Pest Control News

Monday, 20 March 2017

The Biscuit Beetle – Do You Know What They Are?

The Biscuit Beetle – Do You Know What They Are?

There are all kinds of insects and tiny little critters that can invade our homes, sometimes without us noticing.
We often realise the signs of some of the more common insects, such as woodworm, carpet beetles and moths but there is another insect that is incredibly common in UK homes: The Biscuit Beetle.

What is a Biscuit Beetle?

Also known as a Drugstore Beetle, it is found worldwide but prefers a temperate climate like we have here in the UK.
It is common throughout the UK, especially in food storage and retailing premises. They are often encountered in domestic properties too.

What Do They Look Like?

They are small reddish-brown insects, around 3mm in length. If they are in your home, you will find them in stored foods in cupboards and larders.
They are closely related to the common woodworm or furniture beetle and are often mistaken for it. Similar in appearance, the problem with mis-diagnosis is that treatment for both pests are different. Thus, you may treat for woodworm only to find that you still have a problem after treatment.

What Are Biscuit Beetles Attracted to?

As the name suggests, Biscuit Beetles are attracted to flour, biscuits, cake mixes, cereals, spices and soup powders. However, they are a hardy pest and can survive on poisonous substances such as strychnine, belladonna and aconite, which is why the American’s call it the Drugstore Beetle.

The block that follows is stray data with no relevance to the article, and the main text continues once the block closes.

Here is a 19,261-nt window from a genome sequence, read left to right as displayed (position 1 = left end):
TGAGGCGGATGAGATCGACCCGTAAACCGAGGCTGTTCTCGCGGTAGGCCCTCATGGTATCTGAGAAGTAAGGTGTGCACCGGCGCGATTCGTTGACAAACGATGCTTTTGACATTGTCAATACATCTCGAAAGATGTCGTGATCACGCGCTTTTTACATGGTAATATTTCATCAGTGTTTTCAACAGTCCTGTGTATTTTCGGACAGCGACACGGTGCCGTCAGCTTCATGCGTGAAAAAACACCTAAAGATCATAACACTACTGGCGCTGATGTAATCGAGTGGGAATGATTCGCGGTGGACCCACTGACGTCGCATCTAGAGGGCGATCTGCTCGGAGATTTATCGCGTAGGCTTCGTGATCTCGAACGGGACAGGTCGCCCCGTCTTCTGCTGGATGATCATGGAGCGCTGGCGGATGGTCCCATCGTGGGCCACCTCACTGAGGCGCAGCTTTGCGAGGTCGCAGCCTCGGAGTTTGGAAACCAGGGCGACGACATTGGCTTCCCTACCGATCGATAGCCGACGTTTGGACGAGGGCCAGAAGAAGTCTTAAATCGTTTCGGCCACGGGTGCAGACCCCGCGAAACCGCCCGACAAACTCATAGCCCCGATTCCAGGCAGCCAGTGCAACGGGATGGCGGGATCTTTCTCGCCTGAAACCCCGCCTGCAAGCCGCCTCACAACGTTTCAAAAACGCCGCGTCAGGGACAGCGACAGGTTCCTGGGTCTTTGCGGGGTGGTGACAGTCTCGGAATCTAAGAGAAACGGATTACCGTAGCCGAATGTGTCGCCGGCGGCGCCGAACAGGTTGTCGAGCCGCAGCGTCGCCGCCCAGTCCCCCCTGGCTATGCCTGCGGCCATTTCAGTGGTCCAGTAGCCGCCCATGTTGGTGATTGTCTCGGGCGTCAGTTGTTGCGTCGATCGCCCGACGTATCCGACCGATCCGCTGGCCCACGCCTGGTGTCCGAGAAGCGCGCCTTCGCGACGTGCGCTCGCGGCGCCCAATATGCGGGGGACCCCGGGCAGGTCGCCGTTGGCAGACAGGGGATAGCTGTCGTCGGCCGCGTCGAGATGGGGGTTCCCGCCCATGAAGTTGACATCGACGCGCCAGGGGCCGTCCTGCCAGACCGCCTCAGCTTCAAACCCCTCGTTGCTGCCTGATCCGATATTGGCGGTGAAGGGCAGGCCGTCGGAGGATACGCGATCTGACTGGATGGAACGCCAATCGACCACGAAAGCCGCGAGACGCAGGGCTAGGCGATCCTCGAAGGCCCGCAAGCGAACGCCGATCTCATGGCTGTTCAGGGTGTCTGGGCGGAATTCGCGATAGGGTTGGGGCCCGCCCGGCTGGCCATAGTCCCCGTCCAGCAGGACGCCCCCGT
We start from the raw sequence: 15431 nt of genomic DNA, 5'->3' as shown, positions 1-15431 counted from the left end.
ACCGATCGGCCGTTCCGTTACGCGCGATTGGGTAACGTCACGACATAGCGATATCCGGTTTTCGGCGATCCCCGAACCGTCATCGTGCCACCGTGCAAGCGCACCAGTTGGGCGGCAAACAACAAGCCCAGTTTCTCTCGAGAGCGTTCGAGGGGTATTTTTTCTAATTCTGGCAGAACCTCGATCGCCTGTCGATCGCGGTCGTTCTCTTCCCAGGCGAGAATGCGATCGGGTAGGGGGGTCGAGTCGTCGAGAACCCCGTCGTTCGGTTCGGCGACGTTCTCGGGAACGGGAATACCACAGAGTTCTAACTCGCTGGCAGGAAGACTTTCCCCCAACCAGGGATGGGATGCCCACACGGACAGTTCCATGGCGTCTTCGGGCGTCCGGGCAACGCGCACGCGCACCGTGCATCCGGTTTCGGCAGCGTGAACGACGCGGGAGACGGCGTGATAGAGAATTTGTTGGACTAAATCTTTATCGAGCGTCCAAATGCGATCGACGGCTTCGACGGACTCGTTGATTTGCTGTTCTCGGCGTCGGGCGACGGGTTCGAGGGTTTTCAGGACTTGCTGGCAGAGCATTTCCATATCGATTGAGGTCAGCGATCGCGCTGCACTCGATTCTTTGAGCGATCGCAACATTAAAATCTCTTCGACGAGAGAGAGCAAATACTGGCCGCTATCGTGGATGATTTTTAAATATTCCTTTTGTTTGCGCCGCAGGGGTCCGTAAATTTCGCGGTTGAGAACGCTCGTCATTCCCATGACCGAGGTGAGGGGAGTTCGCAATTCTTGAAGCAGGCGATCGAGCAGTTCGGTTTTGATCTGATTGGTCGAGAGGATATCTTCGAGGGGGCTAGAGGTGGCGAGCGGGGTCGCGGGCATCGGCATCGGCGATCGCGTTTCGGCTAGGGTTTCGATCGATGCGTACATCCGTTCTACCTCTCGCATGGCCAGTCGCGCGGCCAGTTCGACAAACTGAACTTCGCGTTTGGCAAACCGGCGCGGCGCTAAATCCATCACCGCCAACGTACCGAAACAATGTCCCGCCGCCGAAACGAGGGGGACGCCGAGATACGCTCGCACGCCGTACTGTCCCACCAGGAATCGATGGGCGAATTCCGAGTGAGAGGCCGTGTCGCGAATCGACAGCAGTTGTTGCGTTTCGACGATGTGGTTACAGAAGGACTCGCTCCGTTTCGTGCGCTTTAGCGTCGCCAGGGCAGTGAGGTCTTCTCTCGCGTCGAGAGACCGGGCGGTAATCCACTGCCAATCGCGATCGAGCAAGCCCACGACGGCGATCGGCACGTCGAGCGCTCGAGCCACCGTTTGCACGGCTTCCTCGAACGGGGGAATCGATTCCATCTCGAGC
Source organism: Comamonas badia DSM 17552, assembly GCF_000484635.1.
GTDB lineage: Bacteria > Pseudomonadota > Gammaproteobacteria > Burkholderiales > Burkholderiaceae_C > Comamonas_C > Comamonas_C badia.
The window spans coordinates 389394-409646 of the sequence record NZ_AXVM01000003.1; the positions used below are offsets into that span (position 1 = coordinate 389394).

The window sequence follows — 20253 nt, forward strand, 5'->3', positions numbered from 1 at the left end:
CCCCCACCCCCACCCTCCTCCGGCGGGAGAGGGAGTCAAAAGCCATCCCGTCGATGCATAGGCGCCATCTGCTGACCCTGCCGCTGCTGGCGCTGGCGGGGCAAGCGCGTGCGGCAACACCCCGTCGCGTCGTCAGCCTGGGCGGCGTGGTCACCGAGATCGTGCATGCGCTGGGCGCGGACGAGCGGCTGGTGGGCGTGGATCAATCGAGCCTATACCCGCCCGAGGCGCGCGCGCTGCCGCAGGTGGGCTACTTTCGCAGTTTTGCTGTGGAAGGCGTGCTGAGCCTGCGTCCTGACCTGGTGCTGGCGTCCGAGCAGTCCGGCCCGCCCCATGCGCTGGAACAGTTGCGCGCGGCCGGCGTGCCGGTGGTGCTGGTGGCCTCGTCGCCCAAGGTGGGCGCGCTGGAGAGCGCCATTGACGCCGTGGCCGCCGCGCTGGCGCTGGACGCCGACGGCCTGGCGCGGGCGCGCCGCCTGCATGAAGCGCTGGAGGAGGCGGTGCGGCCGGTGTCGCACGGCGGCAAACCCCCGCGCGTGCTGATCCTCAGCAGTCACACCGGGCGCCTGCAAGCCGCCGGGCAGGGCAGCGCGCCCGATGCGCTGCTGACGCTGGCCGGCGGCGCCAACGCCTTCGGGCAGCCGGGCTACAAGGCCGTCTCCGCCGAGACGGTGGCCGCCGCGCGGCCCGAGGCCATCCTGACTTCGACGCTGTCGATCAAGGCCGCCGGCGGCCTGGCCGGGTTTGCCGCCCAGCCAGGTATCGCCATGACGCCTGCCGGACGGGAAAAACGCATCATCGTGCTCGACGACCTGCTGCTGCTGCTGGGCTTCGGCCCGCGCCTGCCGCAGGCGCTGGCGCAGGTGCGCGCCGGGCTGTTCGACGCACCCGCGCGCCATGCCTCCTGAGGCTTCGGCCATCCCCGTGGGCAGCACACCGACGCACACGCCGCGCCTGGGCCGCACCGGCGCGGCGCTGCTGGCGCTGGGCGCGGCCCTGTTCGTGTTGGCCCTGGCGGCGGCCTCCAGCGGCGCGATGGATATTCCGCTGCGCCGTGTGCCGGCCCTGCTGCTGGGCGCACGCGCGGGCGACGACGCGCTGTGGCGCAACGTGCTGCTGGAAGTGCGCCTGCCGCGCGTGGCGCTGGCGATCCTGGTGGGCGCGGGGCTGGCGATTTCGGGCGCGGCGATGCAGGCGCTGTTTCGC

This beetle has also been known to penetrate tin foil and lead, and eaten their way through a shelf of books too.

The Lifecycle

Their larvae, which is white, is very small, difficult to see but when they hatch, they are quite active. They feed and grow for around two months, depending on the temperature. The larvae pupate into cocoons, usually within a food material such as a batch of flour.
The adults hatch around two week later and this is where the confusion between this beetle and the woodworm occurs, as the emerging adult leaves small holes and frass in the material, much like the woodworm leaves in wood.
As soon as they emerge, the adults mate. Adult Biscuit Beetles can fly but do not feed. Their life cycle is short, living four weeks at the most.

How to get Rid of Biscuit Beetles

You may need the help of a professional pest controller as the source of the problem will need to be located. It is usually a food source, such as a batch of flour. Throw the infested food and make sure you wash containers, shelving and cupboard thoroughly to be rid of eggs.
These beetles can often find their way into the home through old birds’ nest in eaves and in gutters etc. thus, if you keep finding a new infestation, a pest controller may be needed to empty nests and so on from your property.
The Biscuit Beetle in not dangerous or hazardous and, in most cases, is simply a nuisance that leads to food wastage.

Although common, it is not usual for a home to be infested with them time and again. If you think there is a bigger problem to deal with, please call us.
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